ip-hop history is littered with MC’s blessed with scythe-sharp flows and Byzantine lyrics who couldn’t pick out a dope beat if their life depended on it (see also Kass, Ras). Now I wouldn’t go as far as to lump Pharoahe Monch in with the tin-eared rabble, but over the course of five albums and 16 years, Pharoahe has produced just one single capable of cracking Billboard’s Top 100. And even that lone quasi-hit, 1999’s ”Simon Says,” peaked at #97.
Of course, with most rappers, an inability to select mammoth show-stopping beats would be the death-knell. Imagine T.I. stripped of Just Blaze and Toomp’s trunk-rattling bangers, or the Game without his Dre-aping cadre of no-names. But with Pharoahe, it almost doesn’t matter. After all, the mark of a great rapper isn’t what he does with a banging beat, it’s what he does with a mediocre one.
With the exception of maybe Ghostface, few rappers in history have ever successfully transcended ho-hum soundscapes better than Pharoahe. With a knack for clever similes (“leave you die laughing like John Ritter”), complicated internal rhyme schemes (“Pharoahe’s flows blow shows like afros”), and a voice that rocks and sways with the hell-fire and brimstone cadence of a Pentecostal preacher, the beats very often take a backseat. And rightfully so.
In that vein, Desire, Pharoahe’s long-anticipated return to the rap world after a near decade hiatus, is very much a mixed bag. Beat-wise nothing stands on its own merits, lacking the grimy cohesion of Pharoahe’s self-produced Organized Konfusion jaunts and the straight-out-of-the-bowels of hell turmoil of Internal Affairs. Constructed by a hodge-podge of producers, from underground leading light Black Milk, to Alchemist, to long-time collaborator Lee Stone, to Kon Artis from D-12, to Monch himself, Desire’s successes stem chiefly from Pharoahe’s unimpeachably brilliant rhyme skills.
Where Internal Affairs felt like the work of a deranged sociopath bent on murder and mayhem, Desire feels almost tranquil in comparison. Of course, Monch’s penchant for conspiracy mongering is still indulged: Citbank is watching over you, the Klan is somehow involved with clearing music samples, the United States is controlled by a Masonic conspiracy, etc. And there’s still gun talk a-plenty, with “When the Gun Draws” revamping the Organized Konfusion classic “Stray Bullet,” as Pharoahe somehow sounds fresh in spite of the tired trope of rapping from a gun’s perspective.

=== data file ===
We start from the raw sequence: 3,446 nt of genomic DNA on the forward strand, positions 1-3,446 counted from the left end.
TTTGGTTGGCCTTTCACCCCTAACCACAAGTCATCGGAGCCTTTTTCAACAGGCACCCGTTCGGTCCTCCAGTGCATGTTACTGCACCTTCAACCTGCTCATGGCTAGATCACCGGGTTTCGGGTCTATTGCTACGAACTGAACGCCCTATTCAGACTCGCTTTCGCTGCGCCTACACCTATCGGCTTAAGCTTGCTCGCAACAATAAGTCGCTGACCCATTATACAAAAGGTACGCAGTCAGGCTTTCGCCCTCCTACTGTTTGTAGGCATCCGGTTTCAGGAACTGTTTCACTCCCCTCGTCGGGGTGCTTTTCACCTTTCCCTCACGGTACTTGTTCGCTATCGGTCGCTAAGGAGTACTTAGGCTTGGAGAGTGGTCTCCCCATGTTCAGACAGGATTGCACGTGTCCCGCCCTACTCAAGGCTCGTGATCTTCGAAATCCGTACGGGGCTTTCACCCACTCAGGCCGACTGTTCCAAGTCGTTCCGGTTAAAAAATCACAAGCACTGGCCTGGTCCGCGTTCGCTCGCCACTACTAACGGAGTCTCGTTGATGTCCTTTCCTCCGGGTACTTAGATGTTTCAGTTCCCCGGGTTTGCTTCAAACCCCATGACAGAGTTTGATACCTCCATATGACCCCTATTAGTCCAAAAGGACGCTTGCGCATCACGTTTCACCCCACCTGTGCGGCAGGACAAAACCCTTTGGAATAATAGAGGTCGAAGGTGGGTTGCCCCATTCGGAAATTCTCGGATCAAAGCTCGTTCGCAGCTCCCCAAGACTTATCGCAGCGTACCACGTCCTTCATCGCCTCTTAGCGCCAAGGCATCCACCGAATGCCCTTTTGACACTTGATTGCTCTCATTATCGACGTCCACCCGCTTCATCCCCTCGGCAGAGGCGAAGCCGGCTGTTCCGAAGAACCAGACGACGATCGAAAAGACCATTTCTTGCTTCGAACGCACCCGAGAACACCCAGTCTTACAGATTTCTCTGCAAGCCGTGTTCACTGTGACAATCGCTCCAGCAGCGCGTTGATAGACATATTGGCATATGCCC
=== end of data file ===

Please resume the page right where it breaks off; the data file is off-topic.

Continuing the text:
But Desire is so much more than a mere rehash of past glory, thanks to Monch’s ability to balance his cerebral paranoia with a healthy dose of experimentation. Celebratory first single “Push,” provides one of the album’s most satisfying moments (even if it could use a bit more rapping), with Pharoahe enlisting Tower of Power to lace the track with a swaggering and soulful slice of East Bay Soul. “Desire,” the album’s second single moves with similarly funky rhythms. On it, Pharoahe sounds the most sanguine he’s ever been, triumphantly declaring victory over his demons and label woes. Even “Body Baby,” the record’s maligned third single succeeds, as Pharoahe manages to turn something that could’ve resembled Gnarls Barkley at their worst, into a modest triumph.
Sure, it’s not all perfect. A skit about “the stranger” (yes, that stranger) head-scratchingly concludes the end of “Let’s Go.” The Soulquarian, Erykah Badu-assisted funk of “Hold On” shows why Badu shouldn’t be allowed within 100 feet of great rappers. A Milk production on “Bar Tap” shamelessly appropriates Premier’s brilliant beat for “Betrayal.” And don’t even get me started on the nine-and-a-half minutes of “Trilogy,” which manages to indulge in some Love Below-esque levels of wankery.
But despite its flaws, this record is—and will remain—better than 99.9 percent of all rap albums released this year. Once again devoid of a perfect booming beat capable of snatching radio airplay, Monch isn’t about to escape the subterranean rap ghetto anytime soon. But Desire will satisfy anyone seeking intricately constructed and brilliantly spit verses from one of the best rappers to ever do it. Hell, it’s a Pharoahe Monch album in the year 2007. What else do you desire?